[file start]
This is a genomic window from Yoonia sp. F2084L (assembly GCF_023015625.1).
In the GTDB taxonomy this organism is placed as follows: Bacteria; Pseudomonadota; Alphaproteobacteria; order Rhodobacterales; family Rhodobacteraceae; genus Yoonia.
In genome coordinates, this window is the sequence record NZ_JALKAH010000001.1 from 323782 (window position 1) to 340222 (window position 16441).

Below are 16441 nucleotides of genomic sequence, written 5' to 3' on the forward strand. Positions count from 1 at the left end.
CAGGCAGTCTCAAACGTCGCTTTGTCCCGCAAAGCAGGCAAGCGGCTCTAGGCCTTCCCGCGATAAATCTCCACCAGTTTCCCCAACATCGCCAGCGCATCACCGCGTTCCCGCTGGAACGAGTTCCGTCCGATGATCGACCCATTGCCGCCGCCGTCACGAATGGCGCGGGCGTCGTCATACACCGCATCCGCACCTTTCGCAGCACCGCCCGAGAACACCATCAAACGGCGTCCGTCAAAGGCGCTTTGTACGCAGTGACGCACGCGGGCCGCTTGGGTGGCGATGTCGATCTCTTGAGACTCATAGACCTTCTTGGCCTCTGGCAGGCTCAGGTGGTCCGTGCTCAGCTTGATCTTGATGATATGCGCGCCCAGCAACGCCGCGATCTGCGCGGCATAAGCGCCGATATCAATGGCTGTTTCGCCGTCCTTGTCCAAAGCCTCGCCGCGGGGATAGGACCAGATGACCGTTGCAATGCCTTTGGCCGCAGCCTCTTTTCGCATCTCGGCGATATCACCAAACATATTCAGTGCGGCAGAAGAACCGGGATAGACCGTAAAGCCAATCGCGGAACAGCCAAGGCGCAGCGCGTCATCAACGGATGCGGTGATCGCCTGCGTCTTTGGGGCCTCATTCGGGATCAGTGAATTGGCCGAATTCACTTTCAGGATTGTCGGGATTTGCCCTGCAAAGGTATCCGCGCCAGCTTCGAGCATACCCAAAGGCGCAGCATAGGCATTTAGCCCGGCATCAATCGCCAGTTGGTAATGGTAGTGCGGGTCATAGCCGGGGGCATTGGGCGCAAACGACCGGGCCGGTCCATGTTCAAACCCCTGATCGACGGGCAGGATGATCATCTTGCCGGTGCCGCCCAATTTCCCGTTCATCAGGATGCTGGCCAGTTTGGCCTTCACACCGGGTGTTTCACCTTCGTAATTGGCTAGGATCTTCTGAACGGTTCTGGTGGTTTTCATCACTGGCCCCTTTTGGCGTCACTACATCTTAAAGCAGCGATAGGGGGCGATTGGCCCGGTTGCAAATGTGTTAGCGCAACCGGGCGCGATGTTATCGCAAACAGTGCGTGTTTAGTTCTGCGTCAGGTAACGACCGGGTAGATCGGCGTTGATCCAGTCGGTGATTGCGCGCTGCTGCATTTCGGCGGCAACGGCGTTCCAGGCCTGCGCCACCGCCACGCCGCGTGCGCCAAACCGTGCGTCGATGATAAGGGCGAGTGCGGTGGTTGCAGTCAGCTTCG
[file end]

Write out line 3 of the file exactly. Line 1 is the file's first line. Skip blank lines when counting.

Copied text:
In genome coordinates, this window is the sequence record NZ_JALKAH010000001.1 from 323782 (window position 1) to 340222 (window position 16441).